The Church must be judgmental. It has no choice.
The Church believes that Jesus Christ is God incarnate. He made that claim in rather stark fashion in the book of John. Now, I know there are some Christian scholars and others who lessen this claim. They argue Jesus may have never made such a claim that it was only His followers who later added this bit of belief. They base this on the assumption the New Testament documents evolved over a great deal of time and each particular community included exaggerations of what Jesus said or did to get across that community's perception of Jesus--not necessarily what Jesus said Himself.
This was the agreed upon consensus in scholarship which I was taught in college and seminary. However, a recent book by Scottish Scholar Richard Bauckham titled: Jesus and the Eyewitnesses: The Gospels as Eyewitness Testimony challenges those very assumptions. Admittedly, I have not read the book. I have it on order and it is scheduled to ship April 10th. I am anxiously awaiting its arrival, but not so anxious to wade into its 550+ pages! Those who have read it say, Bauckham is very thorough. What would ever give a person that idea? :-) If Bauckham is correct, then the scholarship I received is quite overthrown, and the Gospels are not the stuff of legend. They are the stuff of eyewitness.
Even regardless of this bit of academia, the Orthodox Church has held fast to the belief Jesus was fully human and fully divine. He was/is God incarnate.
Think about that deeply, my friends. If Jesus is God incarnate--God come to earth--then doesn't it stand to reason His teachings should be taken quite seriously?
And if Jesus renders a judgment, should the Church not follow that same judgment?
I have heard more than a few folks say Jesus came along and destroyed societal boundaries--social constructs put in place by humankind and the organized religion of Jesus' day. I agree. I cannot dispute this, but Jesus did not leave us boundary-less. He drew some definite lines in the sand. He flat out said there were certain things which were sinful. He flat out said there were some things that should be done lest God's judgment fall upon a person.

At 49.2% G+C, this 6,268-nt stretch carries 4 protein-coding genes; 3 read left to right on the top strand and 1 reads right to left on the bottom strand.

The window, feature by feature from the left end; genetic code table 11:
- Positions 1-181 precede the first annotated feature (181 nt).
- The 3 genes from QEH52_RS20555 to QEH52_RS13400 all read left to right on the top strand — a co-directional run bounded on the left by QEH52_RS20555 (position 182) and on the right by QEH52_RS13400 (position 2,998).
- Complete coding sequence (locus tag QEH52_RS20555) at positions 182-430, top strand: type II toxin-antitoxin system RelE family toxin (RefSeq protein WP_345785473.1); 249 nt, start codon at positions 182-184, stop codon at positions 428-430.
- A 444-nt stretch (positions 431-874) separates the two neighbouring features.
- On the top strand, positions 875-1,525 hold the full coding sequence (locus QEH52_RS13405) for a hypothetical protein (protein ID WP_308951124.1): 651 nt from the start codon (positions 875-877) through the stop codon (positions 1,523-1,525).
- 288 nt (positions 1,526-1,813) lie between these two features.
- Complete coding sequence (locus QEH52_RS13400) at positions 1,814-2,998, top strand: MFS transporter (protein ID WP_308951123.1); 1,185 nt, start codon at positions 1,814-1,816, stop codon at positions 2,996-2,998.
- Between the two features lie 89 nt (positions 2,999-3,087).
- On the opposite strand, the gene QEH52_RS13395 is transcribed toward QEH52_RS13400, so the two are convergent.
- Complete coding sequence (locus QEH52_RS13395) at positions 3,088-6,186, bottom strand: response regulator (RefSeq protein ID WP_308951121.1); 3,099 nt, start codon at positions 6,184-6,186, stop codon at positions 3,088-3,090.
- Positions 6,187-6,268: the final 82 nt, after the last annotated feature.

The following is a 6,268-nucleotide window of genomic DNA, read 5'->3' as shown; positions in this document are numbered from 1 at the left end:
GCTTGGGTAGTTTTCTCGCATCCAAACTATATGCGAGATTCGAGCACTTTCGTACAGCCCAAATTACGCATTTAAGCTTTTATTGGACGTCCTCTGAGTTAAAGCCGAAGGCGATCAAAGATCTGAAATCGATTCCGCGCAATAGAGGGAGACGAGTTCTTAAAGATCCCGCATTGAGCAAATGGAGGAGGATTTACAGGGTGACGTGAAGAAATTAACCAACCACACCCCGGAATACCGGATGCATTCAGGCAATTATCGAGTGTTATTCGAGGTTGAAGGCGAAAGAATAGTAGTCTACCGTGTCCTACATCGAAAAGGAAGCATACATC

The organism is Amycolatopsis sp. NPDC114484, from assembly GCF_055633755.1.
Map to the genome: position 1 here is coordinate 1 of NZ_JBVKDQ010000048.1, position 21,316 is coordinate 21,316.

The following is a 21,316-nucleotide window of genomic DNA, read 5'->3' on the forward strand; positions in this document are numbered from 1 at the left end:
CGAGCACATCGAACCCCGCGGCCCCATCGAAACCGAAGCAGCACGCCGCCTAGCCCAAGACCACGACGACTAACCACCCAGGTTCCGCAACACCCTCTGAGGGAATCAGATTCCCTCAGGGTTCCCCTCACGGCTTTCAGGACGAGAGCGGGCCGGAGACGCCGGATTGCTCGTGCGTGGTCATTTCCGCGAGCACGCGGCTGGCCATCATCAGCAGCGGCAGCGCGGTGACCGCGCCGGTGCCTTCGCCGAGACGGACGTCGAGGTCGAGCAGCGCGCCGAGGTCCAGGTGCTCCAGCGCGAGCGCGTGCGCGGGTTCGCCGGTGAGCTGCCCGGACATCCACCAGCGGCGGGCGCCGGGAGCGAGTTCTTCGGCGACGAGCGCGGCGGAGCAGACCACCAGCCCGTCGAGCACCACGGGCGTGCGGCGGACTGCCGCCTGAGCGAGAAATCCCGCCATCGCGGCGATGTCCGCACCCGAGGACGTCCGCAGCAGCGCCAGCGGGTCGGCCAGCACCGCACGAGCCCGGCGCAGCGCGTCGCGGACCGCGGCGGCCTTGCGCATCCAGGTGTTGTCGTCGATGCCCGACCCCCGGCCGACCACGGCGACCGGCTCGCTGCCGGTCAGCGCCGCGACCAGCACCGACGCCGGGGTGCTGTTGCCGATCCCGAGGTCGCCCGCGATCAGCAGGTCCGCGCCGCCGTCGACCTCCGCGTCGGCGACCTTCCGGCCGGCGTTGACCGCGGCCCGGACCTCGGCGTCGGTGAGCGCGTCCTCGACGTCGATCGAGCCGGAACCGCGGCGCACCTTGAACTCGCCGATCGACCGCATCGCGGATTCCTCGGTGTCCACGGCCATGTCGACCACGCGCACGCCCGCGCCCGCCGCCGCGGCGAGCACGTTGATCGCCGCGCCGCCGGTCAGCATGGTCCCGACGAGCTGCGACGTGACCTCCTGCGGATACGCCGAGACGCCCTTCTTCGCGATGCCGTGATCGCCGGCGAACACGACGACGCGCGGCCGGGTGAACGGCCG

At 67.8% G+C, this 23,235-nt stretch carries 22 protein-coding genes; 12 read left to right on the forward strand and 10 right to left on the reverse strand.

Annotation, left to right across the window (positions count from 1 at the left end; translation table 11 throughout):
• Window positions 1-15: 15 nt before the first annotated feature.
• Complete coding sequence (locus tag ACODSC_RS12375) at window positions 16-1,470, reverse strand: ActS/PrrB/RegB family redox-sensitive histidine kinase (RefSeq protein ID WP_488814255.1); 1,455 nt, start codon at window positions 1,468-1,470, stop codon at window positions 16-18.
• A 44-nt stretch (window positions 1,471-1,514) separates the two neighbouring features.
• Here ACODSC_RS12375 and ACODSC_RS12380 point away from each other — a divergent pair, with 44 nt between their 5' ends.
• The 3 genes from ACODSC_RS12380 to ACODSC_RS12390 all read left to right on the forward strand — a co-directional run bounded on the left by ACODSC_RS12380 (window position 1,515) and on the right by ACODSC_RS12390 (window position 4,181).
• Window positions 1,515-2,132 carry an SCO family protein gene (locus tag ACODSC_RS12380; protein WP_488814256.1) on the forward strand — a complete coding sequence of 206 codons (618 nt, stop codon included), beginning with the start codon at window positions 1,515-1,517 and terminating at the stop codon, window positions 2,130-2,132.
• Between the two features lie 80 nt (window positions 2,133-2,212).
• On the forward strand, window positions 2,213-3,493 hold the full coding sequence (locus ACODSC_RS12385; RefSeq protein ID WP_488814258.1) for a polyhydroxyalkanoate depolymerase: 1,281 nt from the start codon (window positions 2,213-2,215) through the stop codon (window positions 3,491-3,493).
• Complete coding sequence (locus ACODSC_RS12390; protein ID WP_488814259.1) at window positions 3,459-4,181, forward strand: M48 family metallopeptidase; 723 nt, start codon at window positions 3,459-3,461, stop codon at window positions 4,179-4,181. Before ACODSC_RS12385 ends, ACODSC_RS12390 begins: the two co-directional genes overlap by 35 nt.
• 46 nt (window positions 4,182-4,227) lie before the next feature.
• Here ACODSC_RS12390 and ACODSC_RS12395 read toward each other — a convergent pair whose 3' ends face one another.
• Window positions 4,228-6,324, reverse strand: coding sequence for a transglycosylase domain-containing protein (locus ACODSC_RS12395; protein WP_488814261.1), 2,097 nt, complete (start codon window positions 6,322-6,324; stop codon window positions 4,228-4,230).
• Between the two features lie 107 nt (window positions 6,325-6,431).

Case in point: in the Gospel of Matthew, chapter 25, Jesus tells a parable of judgment. There is no escaping the nature of this parable. It is quite straight forward. He tells His followers it is paramount to feed the hungry, give drink to the thirsty, clothe the naked, and visit the sick and imprisoned. The sheep who do this will enter into paradise with the Master. The goats who failed to do this will depart from the Master in eternal separation. A judgment is rendered upon those who fail to care for their neighbor.
Now, there are hardly any folks around who dispute Christ's call to feed the hungry, give drink to the thirsty, clothe the naked, etc. Most of us know deep down this is the right thing to do, and we must make no apologies when we render judgment against those who call themselves Christians yet fail to follow this command.
When the Epistle writer and early Church missionary Paul penned the words in Galatians 6 concerning the works of the flesh:
19Now the works of the flesh are obvious: fornication, impurity, licentiousness, 20idolatry, sorcery, enmities, strife, jealousy, anger, quarrels, dissensions, factions, 21envy, drunkenness, carousing, and things like these.
he made it quite clear we were to avoid such things. I am warning you, as I warned you before: those who do such things will not inherit the kingdom of God.
So, what should a congregation do if it sees such things within its midst? What if it sees enmities, strife, jealousy, anger, quarrels, dissensions, factions happening amongst its members? Should it simply allow people to be people and continue to commit such things?
Or, should church leaders and pastors render judgment? Should they say, "These things are sinful. We are called to live differently."
I think you know the answer.
For to be non-judgmental means one condemns nothing. One allows any behavior, individual or collective, to proceed unchecked.
I think you can see the consequences of allowing such a thing to happen, and if you are honest with yourself, you know those consequences are not good. Therefore, the Church must be judgmental. Christians must be judgmental.
However, they must not cross the line into judgmentalism. That subject is tackled tomorrow.